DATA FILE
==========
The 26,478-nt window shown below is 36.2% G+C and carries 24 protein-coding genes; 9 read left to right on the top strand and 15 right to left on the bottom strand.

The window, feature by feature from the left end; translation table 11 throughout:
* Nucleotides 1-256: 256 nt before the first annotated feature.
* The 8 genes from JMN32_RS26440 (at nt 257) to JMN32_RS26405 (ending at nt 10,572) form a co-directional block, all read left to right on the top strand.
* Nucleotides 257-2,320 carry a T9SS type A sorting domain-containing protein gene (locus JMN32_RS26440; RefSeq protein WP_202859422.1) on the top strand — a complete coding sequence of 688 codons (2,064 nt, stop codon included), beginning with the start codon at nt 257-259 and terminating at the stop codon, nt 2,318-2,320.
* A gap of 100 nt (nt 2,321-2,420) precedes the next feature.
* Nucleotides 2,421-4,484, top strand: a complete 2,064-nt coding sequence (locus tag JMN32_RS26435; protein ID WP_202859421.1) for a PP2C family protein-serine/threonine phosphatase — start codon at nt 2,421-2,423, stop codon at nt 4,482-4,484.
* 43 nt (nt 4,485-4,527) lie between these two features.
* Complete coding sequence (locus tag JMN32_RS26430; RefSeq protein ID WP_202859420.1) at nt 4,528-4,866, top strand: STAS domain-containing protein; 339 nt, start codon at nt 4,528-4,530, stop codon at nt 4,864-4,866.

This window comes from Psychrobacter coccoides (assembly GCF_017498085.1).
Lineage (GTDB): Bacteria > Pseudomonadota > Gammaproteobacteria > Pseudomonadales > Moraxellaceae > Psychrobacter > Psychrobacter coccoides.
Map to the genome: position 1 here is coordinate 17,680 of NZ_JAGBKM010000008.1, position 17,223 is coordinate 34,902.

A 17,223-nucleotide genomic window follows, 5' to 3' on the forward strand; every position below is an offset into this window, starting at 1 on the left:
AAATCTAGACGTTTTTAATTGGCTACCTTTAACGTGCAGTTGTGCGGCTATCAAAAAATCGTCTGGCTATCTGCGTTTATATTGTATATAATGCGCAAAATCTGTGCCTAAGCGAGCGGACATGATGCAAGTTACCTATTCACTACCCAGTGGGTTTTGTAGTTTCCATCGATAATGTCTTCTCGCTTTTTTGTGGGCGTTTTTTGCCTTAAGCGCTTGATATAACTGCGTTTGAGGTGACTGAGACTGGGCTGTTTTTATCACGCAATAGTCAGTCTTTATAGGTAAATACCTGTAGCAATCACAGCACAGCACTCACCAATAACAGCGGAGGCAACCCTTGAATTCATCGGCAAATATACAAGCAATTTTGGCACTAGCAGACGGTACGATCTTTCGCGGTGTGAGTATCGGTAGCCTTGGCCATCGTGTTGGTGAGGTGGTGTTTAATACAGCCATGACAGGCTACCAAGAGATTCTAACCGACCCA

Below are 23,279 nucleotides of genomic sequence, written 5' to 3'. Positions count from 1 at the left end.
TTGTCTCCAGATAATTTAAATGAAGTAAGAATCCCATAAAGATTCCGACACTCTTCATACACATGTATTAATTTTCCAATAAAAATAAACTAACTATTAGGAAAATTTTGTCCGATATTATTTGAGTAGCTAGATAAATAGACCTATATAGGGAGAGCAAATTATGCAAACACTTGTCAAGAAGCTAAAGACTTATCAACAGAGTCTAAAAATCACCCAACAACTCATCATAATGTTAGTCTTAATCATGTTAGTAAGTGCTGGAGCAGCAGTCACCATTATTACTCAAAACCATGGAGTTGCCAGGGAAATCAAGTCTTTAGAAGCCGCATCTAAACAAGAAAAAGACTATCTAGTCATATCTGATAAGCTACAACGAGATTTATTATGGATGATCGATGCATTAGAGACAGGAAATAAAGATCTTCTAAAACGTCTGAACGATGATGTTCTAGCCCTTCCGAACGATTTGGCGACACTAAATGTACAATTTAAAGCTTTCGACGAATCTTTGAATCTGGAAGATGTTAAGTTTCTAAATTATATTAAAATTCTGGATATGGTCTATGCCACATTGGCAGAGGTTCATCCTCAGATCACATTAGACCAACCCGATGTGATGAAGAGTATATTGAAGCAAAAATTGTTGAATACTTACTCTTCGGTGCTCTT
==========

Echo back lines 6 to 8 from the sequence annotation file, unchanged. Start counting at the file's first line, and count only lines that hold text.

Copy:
* A gap of 100 nt (nt 2,321-2,420) precedes the next feature.
* Nucleotides 2,421-4,484, top strand: a complete 2,064-nt coding sequence (locus tag JMN32_RS26435; protein ID WP_202859421.1) for a PP2C family protein-serine/threonine phosphatase — start codon at nt 2,421-2,423, stop codon at nt 4,482-4,484.
* 43 nt (nt 4,485-4,527) lie between these two features.